Firms Banned Under Cross-Debarment Agreement
The Corruption Hunters meeting comes on the heels of the World Bank’s announcement last week debarring 14 firms from doing business in projects it finances: two that had been working on World Bank-financed projects in Africa and Albania, and 12 that had previously been debarred by the Asian Development Bank, one of the partners in the Cross-Debarment agreement signed last April.
The decision marked the first time the World Bank cross-debarred firms that have engaged in fraud related to another multilateral development bank’s projects under the new global enforcement agreement . Under the agreement, the World Bank and other multilateral development banks have agreed to enhance information-sharing, harmonize sanctionable practices and step up enforcement action to ensure development resources do not end in the wrong pockets and are used for their intended purposes.
The World Bank, recently ranked as the most transparent donor among 30 major donors by a coalition of civil society organizations, has debarred 58 firms in the last two years, compared with 9 the previous two years. Debarments have included high-profile cases involving the UK publisher Macmillan Ltd a Russian subsidiary of Siemens AG. Siemens agreed to pay $100 million for anti-corruption initiatives worldwide as part of a settlement (pdf).
Seeking Better Enforcement
At the meeting this week, anticorruption officials from six regions will join authorities from countries that have prosecuted bribe payers, private sector representatives, and members of international organizations such as the United Nations, Interpol, Organization for Economic Cooperation and Development (OECD), andTransparency International to set priorities and define the next level of anti-corruption action.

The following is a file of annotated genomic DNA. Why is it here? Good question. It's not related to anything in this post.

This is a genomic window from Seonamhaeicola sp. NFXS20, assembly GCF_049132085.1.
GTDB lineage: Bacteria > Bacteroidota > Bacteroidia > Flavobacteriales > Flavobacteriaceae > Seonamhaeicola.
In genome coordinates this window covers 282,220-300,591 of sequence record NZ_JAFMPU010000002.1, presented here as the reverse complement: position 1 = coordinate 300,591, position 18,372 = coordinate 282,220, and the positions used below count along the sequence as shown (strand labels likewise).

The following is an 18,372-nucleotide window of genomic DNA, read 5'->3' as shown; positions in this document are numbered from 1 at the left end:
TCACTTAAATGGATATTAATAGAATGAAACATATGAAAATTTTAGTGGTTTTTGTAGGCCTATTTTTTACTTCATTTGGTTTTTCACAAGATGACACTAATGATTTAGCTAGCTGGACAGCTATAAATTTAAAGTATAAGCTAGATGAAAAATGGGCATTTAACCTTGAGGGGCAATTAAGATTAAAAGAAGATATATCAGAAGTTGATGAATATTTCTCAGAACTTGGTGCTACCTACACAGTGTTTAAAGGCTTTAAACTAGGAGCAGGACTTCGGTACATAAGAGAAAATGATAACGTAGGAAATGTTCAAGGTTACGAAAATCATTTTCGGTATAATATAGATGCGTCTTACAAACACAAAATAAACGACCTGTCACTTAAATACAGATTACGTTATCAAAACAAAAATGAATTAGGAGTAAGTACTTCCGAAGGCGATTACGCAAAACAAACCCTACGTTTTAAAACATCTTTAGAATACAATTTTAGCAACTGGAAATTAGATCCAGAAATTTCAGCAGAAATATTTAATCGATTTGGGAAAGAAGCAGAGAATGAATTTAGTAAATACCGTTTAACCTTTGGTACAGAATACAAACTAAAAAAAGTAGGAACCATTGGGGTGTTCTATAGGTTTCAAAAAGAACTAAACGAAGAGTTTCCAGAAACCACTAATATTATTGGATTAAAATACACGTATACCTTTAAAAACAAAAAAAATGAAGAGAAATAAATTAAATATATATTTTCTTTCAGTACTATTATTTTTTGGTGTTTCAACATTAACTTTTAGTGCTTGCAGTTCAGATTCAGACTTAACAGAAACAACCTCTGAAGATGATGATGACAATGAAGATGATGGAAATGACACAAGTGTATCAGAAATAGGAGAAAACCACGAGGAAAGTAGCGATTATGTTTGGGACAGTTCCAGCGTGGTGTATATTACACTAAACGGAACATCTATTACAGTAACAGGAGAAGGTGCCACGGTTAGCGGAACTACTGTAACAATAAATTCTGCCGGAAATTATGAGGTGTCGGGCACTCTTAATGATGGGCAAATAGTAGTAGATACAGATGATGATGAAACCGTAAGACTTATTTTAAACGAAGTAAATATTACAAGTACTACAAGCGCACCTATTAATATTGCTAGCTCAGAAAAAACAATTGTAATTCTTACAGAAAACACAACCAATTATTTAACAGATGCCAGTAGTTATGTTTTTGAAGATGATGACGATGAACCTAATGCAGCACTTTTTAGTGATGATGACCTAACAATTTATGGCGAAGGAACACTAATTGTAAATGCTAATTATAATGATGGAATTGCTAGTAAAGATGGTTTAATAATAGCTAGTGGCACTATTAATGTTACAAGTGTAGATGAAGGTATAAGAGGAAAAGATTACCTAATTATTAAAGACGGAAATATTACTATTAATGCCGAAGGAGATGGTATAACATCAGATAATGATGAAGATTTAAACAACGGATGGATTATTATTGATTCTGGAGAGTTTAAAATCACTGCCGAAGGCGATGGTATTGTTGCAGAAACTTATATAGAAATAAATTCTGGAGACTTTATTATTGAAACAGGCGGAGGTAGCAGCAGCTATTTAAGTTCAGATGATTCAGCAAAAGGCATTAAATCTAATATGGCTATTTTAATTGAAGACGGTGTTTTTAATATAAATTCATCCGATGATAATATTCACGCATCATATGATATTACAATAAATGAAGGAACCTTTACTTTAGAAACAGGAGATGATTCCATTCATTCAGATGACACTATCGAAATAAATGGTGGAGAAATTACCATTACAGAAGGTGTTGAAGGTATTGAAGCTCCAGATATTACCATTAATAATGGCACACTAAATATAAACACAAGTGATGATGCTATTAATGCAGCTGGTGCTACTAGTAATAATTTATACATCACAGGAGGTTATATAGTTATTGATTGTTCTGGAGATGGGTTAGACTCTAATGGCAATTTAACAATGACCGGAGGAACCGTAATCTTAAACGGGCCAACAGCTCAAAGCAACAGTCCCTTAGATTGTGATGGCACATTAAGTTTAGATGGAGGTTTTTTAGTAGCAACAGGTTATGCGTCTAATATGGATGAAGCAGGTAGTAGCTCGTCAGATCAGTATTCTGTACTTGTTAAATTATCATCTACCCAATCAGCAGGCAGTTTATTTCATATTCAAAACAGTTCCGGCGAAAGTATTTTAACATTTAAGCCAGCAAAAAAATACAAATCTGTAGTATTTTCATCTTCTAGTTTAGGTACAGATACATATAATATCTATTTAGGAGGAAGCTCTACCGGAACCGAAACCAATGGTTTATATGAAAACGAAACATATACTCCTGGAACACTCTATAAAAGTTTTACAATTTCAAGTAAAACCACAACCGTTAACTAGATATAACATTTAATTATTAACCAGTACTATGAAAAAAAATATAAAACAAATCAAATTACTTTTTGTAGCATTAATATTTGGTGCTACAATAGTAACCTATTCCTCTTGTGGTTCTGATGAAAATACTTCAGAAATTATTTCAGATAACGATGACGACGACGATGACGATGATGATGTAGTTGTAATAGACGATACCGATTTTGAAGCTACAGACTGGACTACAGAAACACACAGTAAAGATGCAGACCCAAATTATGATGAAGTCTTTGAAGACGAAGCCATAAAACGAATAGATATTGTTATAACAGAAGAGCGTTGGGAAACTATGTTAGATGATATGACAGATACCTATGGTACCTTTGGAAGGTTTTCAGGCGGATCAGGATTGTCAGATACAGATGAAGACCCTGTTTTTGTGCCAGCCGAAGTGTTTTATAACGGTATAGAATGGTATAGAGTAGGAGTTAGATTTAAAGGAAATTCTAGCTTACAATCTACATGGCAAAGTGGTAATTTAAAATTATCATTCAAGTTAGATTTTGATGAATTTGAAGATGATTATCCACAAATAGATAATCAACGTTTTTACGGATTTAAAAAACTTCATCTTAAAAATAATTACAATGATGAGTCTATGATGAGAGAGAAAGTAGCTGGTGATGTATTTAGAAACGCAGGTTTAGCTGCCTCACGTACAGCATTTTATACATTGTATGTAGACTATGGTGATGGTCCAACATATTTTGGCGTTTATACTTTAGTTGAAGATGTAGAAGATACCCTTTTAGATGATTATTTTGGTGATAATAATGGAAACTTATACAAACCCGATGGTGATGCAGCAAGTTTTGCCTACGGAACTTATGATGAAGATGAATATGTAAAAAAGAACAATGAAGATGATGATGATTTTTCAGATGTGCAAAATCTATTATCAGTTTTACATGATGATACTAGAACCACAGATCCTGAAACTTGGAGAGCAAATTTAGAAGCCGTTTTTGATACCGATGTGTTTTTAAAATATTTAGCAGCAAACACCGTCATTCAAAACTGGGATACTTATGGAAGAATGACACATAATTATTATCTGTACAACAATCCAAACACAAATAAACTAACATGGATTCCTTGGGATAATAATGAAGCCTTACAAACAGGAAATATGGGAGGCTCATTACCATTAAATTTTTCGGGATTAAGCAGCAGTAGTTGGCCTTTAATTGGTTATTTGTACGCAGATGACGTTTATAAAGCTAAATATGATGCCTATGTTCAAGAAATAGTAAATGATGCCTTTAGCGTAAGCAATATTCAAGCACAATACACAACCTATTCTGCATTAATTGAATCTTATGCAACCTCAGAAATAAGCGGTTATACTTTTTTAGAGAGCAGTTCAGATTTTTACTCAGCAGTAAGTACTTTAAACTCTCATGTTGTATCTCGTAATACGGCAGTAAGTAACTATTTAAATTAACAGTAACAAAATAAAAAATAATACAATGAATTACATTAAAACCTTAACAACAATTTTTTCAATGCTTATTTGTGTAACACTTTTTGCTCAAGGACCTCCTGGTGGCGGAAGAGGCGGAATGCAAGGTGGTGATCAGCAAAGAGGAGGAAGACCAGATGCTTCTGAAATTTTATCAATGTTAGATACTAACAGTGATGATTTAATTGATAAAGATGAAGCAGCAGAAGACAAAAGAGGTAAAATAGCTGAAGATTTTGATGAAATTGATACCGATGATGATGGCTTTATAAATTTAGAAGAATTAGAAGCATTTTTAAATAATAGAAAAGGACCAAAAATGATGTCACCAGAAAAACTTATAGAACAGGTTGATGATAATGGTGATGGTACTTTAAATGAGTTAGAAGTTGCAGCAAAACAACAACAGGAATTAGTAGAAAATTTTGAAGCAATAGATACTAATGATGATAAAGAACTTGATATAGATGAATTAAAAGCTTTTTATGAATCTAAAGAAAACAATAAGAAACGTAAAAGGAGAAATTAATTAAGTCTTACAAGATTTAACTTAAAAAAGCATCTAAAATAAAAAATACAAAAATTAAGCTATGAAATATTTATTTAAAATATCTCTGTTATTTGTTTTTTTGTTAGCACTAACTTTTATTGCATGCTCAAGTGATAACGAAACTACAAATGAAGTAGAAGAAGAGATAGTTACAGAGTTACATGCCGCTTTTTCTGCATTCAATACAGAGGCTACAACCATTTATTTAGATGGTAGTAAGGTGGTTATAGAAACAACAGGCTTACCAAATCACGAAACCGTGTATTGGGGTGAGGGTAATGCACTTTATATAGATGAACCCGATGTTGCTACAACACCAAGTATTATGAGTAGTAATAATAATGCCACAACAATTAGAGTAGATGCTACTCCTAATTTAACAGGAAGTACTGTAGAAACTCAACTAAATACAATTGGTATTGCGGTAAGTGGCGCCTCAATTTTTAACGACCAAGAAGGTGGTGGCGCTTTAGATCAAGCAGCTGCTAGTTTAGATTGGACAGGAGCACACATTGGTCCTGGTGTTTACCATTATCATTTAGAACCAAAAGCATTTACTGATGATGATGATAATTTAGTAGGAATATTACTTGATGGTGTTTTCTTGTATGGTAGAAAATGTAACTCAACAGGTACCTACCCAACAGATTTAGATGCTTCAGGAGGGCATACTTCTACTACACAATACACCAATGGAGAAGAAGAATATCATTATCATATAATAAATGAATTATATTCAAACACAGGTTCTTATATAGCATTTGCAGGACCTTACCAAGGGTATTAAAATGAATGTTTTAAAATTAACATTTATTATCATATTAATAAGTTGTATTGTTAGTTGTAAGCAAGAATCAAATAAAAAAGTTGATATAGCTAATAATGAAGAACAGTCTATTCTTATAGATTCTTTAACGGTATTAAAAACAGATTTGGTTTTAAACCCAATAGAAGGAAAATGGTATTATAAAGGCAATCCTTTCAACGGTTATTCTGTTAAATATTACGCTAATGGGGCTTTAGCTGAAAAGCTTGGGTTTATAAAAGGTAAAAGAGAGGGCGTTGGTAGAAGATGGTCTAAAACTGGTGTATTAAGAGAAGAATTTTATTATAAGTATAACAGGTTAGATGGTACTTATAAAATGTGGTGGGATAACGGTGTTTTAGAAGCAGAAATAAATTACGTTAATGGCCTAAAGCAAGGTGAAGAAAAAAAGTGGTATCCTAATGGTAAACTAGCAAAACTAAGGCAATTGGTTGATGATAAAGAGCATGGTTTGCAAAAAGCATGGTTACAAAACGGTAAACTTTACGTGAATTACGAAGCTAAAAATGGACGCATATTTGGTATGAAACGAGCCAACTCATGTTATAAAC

The alliance was established by the World Bank in 2009 to channel the Bank’s referrals for bribery and corruption cases to affected countries. In the last fiscal year, the World Bank referred 32 cases to governments and anticorruption agencies so they could investigate whether national laws had been violated. The list of countries was made public in the 2010 Integrity Annual Report (pdf).
However, getting national authorities to enforce and follow up on transnational cases has been a challenge for a variety of reasons, including lack of political commitment, legal tools, or material resources. Gathering evidence may be difficult because witnesses may be fearful of retaliatory actions or even threats to their safety, World Bank Integrity Unit staff said in a recent Speak Out on the World Bank website.
In addition, of 38 countries that have ratified an OECD convention on bribery, only seven actively enforced the convention as of the end of 2009, according to Transparency International.
Likewise, the Stolen Asset Recovery Initiative to recover funds lost through corruption from safe havens around the world, has been challenged to increase the number of cases, World Bank Managing Director Sri Mulyani said at the 14th International Anti-Corruption Conference in Thailand last month.
“This requires more action on the part of national authorities in developing countries and financial centers, to identify, investigate and prosecute corruption cases.”
‘Corruption Can Kill’
The stakes are high. Not only is corruption a barrier to development, innovation and business growth, but it can be deadly, Mulyani said.
“…Sometimes the corruption is in the form of counterfeit drugs, so people don’t get better, or they die. Sometimes corruption is a building that collapses in the face of a natural disaster, because the quality inspector took a payment from the construction contractor to falsify an inspection. Corruption can kill.”